“Legalization of drugs is not intended to be an approach to our drug problem in America,” [Law Enforcement Against Prohibition member Peter] Christ explains during an interview in his hotel room. “Legalization is an approach to our crime and violence problem in America. Once we legalize drugs, then we have to start the really hard work of dealing with our drug problem.”
This is such a critical point. Criminalization is not a solution to drug problems. And there are drug problems. Legalization will not exacerbate drug problems. In fact, legalization could help reduce some of the drug problems we have and lead to actual solutions (in this post, I’m ignoring the made-up drug problems like the Super Pot that the Drug Czar talks about).
While many prohibitionists are that way for cynical political or financial reasons, there are some who mistakenly believe that criminalization is a path to solving drug problems. Thus you get people like this commenter on Guest Drug WarRant:
My son Dan,Jr. died June 30, 2004 of a drug overdose. I believe that the media glorifies drugs by showing large amounts of cash, guns, nice expensive cars, but they never show the ones who die. I also believe fools like yourselves have a hand in killing people. Daniel Ferguson, Sr.
Mr. Ferguson is angry. Understandably. And yet he posted this in response to an article about the benefits of hemp. Certainly Dan Jr. didn’t die from an overdose of hemp. And he didn’t die because drugs were legal, and it’s certainly not logical to blame those who wish to legalize and regulate drugs, rather than having them sold in uncertain doses and purity by criminals, which is probably how Dan Jr. got his. But Dan Sr., like many others, operates under the false assumption that criminalization will solve drug problems. Why, after decades it hasn’t — must just be that we haven’t tried hard enough.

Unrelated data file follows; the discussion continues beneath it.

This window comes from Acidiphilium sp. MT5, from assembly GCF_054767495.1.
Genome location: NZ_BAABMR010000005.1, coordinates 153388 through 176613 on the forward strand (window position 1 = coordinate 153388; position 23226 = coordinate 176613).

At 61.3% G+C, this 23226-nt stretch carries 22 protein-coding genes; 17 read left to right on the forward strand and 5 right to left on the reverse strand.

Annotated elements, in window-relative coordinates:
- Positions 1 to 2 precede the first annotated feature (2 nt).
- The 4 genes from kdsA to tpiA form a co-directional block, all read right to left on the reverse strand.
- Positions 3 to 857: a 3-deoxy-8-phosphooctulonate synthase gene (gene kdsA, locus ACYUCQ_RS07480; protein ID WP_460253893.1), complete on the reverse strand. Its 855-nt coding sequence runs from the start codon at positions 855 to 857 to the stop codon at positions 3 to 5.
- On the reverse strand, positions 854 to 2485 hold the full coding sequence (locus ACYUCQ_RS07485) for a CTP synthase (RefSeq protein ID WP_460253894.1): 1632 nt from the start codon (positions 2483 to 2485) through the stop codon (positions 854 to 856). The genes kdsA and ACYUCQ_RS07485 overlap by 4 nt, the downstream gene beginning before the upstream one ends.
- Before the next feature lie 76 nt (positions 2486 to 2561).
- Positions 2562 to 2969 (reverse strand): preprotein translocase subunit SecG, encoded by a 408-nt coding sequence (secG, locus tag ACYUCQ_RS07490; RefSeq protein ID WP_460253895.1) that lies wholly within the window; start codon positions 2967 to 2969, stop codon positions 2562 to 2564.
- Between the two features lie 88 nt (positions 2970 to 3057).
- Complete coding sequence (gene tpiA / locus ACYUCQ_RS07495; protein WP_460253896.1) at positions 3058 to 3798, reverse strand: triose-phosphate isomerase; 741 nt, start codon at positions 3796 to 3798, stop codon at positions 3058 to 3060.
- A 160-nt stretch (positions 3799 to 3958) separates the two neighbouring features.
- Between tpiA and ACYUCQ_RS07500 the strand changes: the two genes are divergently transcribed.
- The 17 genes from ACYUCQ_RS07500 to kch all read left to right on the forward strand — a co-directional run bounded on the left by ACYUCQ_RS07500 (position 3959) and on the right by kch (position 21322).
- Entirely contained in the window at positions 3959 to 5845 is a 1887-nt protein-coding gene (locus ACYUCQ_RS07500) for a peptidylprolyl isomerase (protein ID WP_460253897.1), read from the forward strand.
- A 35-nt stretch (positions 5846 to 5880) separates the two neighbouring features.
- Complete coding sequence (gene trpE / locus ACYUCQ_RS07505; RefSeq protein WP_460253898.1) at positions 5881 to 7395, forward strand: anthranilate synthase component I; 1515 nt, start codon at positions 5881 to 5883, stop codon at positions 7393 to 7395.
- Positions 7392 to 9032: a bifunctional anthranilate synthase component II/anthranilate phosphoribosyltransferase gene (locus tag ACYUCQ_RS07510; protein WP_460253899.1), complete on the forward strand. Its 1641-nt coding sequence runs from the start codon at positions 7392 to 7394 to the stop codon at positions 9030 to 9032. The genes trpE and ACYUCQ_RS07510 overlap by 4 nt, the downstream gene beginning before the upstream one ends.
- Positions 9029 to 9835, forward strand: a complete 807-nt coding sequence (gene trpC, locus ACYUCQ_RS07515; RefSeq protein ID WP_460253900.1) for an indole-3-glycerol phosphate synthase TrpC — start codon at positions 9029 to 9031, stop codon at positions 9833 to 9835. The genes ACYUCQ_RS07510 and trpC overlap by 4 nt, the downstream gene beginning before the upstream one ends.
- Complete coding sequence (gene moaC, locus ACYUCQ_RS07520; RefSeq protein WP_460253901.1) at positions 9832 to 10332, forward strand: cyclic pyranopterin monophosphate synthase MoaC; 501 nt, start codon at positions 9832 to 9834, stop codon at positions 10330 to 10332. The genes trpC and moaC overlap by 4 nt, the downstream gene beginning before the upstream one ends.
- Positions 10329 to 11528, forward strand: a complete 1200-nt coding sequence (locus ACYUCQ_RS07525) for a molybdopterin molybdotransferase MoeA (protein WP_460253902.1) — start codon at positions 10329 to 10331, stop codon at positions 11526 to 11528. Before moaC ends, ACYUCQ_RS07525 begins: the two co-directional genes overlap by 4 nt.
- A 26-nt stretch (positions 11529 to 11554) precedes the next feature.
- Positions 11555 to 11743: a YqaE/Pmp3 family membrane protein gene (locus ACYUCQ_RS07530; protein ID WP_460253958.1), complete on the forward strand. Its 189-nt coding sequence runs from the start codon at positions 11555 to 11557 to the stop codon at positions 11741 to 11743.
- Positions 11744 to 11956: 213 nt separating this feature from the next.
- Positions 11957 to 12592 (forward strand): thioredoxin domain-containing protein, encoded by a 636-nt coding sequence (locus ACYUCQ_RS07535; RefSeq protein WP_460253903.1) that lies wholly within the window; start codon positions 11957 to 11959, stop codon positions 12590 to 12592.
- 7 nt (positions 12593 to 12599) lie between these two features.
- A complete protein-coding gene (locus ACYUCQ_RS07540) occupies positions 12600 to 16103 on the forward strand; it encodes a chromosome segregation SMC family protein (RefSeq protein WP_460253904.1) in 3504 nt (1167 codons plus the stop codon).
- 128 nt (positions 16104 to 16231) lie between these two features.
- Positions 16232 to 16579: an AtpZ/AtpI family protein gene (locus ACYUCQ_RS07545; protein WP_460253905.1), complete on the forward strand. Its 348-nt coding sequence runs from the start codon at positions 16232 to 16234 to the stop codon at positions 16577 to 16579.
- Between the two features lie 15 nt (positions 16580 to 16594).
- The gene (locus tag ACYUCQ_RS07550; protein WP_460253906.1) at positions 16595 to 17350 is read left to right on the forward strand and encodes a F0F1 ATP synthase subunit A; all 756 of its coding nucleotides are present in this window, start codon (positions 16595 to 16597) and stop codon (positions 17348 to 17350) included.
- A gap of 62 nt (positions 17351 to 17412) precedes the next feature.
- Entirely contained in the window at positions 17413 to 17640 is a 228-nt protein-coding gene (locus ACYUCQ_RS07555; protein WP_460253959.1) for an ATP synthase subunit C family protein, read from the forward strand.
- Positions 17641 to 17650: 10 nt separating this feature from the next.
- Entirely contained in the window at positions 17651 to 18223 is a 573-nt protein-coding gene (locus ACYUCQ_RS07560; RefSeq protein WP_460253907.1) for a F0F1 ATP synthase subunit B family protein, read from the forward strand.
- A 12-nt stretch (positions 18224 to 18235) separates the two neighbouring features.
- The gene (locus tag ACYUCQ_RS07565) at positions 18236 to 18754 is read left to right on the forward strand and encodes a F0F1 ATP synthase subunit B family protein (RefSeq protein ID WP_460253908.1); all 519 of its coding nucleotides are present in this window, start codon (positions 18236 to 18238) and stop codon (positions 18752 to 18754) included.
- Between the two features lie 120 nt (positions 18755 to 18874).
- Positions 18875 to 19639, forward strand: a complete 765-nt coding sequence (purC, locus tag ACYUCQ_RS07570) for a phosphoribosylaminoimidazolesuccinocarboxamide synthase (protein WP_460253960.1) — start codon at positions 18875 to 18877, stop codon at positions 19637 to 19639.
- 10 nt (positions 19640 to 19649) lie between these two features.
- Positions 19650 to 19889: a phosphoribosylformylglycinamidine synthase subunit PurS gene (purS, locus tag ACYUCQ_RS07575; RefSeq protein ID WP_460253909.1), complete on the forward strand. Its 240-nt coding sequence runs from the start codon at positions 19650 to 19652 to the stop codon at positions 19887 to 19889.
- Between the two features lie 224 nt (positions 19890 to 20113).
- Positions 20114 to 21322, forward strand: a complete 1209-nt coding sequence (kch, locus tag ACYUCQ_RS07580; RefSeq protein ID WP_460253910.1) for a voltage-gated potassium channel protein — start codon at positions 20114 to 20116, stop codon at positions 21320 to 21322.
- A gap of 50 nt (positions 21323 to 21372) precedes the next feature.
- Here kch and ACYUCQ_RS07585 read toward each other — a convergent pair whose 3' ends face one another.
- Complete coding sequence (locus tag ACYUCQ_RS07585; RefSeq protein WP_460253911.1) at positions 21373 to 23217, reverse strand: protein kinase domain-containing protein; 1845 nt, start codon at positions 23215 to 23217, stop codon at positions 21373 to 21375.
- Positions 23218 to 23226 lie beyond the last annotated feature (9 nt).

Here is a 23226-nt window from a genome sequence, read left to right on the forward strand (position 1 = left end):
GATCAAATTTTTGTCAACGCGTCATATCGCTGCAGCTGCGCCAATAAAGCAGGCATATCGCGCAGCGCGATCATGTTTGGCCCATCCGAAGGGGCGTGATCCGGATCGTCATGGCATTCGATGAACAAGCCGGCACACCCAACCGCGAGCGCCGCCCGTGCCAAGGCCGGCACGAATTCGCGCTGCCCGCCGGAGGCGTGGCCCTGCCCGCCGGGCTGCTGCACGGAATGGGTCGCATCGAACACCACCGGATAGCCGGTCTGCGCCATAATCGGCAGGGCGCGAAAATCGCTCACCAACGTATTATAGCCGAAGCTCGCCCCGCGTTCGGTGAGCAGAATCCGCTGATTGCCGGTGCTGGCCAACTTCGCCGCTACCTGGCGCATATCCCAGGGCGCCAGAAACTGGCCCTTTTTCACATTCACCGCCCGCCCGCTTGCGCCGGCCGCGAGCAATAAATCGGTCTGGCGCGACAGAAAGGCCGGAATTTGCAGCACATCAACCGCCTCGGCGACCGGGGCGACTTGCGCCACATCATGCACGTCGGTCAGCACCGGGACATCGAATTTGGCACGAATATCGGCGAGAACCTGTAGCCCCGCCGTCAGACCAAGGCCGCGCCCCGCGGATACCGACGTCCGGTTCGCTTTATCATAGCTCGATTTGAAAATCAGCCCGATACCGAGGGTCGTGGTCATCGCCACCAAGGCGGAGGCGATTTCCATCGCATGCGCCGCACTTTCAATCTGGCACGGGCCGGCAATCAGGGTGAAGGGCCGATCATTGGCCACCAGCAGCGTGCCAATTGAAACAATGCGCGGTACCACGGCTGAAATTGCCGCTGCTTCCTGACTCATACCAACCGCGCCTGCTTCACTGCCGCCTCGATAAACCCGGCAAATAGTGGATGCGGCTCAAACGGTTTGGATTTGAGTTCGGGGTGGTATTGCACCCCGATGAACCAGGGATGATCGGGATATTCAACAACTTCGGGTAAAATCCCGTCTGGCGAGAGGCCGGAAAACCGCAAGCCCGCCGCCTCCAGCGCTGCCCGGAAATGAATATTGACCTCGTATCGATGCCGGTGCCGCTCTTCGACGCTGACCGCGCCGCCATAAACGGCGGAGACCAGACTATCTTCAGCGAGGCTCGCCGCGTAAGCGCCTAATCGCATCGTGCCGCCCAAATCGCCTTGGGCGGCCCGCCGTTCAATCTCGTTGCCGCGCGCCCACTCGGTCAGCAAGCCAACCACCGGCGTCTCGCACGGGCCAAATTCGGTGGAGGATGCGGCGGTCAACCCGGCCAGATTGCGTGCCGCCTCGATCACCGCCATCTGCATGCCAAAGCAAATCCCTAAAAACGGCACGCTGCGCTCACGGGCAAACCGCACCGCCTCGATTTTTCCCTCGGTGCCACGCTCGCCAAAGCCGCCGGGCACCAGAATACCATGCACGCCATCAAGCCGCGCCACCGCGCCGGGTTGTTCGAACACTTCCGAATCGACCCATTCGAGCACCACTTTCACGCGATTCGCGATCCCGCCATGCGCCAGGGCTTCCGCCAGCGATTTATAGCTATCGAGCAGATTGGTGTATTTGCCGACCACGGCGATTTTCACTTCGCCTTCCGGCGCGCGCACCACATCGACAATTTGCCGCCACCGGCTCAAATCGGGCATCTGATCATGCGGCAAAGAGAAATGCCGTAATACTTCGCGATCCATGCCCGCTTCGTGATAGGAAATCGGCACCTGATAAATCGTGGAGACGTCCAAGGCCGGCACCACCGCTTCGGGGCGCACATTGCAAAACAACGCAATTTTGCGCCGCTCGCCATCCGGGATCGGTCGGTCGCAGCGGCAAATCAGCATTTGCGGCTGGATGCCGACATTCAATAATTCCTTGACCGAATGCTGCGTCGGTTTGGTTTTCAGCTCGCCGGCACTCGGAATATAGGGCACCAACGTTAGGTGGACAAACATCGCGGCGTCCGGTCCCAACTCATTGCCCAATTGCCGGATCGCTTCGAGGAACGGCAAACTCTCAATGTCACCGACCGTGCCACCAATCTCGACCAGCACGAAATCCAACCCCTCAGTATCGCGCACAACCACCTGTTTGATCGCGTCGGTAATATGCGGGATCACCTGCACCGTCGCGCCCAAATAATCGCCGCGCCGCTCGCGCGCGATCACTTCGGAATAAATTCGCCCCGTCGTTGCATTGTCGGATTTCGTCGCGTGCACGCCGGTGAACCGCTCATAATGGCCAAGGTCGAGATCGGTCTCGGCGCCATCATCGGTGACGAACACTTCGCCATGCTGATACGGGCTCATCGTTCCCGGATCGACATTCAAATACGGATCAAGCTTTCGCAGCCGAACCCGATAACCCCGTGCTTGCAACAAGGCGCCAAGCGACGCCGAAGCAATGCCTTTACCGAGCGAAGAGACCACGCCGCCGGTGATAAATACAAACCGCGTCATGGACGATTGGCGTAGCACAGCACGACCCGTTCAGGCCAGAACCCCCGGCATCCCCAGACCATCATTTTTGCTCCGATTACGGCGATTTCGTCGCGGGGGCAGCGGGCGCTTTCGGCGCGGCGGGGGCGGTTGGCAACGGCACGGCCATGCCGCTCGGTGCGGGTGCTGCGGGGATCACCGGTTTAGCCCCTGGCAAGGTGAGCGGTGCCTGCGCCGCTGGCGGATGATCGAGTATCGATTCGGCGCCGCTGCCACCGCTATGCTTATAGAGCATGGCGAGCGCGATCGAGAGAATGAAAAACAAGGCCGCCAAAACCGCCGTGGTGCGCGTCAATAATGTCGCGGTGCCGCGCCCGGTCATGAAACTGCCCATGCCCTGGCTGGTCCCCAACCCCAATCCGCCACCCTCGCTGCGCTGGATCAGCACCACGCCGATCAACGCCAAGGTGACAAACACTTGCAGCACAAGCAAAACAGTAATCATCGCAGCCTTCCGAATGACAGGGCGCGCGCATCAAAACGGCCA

Criminalization will never solve drug problems. Pass more laws and Dan Jr. still dies. It’s harsh, but it’s the truth. You want to solve drug problems? First eliminate the criminal profits. Then deal with drug problems openly, with treatment and candor.
Mr. Ferguson, I’m sorry for your loss. Please be aware that current drug laws support the system in which your son overdosed. You could make a difference. Take a moment to read this. Then work with some excellent organizations like Law Enforcement Against Prohibition to get rid of the ineffective drug war, get rid of the violence and dangers associated with the drug war, and replace it with a pro-active system that will help those who truly need it.